She: Yeah. I'm kind of uncomfortable being in the dark right now.
Me: Oh, good.
She: I think the reason he's so scary is because…because he's so blank, and vacant. Aside from those little vignettes he likes to set up, there's really no humor to him. With most horror icons there's a little humor and humanity to them, but he's a total blank slate. He really is just this unstoppable force.
Me: He is, and it works. I mean, I think in other movies that kind of thing just gets ridiculous, but here it's just steady and unrelenting. He doesn't seem like a supernatural thing so much as a genuine force of nature.
She: Right. And maybe this seems scarier than other things we've watched because it feels like this dude could actually be walking the streets. And that may be rooted in childhood fears, because I grew up aware of this character: he was part of the lexicon. And, there were stories of people like this doing this kind of thing in real life, so it seemed like this actually breached into the real world and became a real threat.
Me: Well, I think part of that is real and part of it is perceived. I mean, like most horror movies, you could analyze this politically if you wanted to: the prologue takes place just before the Kennedy assassination, and the main story takes place in 1978: post-Vietnam, mid-energy-crisis, around the time of Ted Bundy and Gacy and a lot of fairly shitty stuff. So I don't think it's a stretch to say it's at least drawing on a sense of America's loss of innocence and that anxiety reaching the suburbs. I mean, you kept commenting on how nobody locks their doors…
She: Right, it's like they live in fucking Mayberry…
Me: And that seems even creepier now than it probably did when the movie came out, because then it wouldn't have been unusual. I grew up in the '70s, and we never did lock our doors, and kids wandered the neighborhood at night without any worry. But now the people in this movie seem so naive and vulnerable, and the absent parents seem irresponsible. And that's probably a result of some real stuff and some fake stuff that have happened since. I mean, movies like this probably helped convince people to be paranoid. There never were any razor blades in the Halloween candy, but the perception is that the world has grown so much scarier and more dangerous.
She: And indiscriminately so. I mean, most horror movies you do something to invite the bad thing into your space, but here there's no reason she gets on his radar.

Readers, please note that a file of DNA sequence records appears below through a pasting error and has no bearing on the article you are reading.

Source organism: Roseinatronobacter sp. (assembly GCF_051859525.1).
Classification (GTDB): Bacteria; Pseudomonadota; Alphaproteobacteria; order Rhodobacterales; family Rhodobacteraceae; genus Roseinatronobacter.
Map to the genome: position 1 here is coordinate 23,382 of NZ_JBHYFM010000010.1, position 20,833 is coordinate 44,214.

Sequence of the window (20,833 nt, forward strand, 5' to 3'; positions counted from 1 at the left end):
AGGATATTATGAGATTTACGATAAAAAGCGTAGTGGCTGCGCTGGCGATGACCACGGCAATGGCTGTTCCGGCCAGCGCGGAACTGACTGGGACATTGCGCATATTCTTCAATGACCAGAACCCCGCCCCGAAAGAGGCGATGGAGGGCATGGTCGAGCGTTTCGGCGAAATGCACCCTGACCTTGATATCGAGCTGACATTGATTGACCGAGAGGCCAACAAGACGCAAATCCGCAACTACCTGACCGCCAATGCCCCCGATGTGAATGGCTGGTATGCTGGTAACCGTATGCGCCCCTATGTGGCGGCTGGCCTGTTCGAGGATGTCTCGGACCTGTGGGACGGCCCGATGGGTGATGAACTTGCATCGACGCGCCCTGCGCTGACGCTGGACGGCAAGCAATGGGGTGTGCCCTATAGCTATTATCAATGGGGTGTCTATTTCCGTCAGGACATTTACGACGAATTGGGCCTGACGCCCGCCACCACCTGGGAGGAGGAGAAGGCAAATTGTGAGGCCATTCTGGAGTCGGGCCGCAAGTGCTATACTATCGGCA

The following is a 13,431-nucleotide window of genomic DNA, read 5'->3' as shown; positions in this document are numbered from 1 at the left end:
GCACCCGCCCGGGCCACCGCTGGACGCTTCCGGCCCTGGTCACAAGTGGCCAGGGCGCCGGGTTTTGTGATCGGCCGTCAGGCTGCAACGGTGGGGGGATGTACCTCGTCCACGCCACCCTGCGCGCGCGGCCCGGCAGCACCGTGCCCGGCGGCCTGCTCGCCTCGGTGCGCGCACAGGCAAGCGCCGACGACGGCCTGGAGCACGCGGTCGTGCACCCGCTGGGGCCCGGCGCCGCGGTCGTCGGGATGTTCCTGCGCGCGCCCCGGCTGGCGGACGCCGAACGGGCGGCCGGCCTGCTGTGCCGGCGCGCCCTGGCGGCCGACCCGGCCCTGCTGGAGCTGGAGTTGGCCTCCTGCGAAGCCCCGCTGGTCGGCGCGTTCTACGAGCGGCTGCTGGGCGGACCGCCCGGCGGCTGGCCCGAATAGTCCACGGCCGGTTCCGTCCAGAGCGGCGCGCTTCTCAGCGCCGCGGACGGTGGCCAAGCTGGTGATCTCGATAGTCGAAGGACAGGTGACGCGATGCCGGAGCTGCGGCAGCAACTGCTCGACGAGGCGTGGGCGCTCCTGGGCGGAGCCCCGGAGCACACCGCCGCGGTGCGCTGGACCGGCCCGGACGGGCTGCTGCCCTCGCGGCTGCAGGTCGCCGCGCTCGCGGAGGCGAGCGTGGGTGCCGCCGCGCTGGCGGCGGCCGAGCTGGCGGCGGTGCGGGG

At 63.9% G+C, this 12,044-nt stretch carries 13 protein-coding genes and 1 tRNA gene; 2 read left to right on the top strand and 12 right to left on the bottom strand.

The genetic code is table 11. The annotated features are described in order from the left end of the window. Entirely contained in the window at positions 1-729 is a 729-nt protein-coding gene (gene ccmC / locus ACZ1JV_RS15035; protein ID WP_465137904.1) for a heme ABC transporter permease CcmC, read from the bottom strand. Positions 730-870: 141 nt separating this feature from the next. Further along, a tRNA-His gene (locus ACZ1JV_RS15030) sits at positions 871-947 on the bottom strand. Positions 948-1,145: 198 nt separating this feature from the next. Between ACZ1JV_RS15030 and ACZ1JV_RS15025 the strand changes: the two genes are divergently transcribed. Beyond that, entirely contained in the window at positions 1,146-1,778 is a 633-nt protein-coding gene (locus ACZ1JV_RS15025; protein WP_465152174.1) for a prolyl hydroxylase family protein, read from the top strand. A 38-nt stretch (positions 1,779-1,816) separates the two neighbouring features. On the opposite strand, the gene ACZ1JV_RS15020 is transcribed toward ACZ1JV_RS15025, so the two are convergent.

Me: Well, she did go to his house…
She: To drop off a fucking key! She didn't deserve this. She didn't even have sex!
Me: In later movies they come up with a reason.
She: Oh yeah, doesn't she turn out to be his sister or something?
Me: Yeah, but that was obviously a later revision to justify why he'd keep coming after her. But in this one he just saw her and focused on her…and even then he took her friends out first.
She: Yeah, because they were sluttier.
Me: So: scariest movie we've watched?
She: Probably. He's definitely the most menacing figure physically, and the mask is just so placid and creepy.
Me: Oh yeah, now that you don't have to take it seriously I can tell you what the mask is: it's a William Shatner mask.
She: Seriously? Like a Halloween costume?
Me: Yeah. It was such a low-budget production they just bought a Captain Kirk mask, altered it a little, and painted it white.
She: Huh. Actually, that makes it MORE unsettling. Anyway, it's very effective.
Me: So…you wanna turn off all the lights and play hide-and-seek?
She: No, because your face is super white.
Me: Any other final comments?
She: Probably not going to be able to sleep tonight with your white-ass face breathing heavily next to me.
Me: Then I call this one a success.
Next for The Unenthusiastic Critic:
What does my girlfriend find even scarier
than crazy white people in creepy masks?
Crazy white people in creepy masks who sing a lot.
But that's what she encounters in the 1973 classic
The Wicker Man.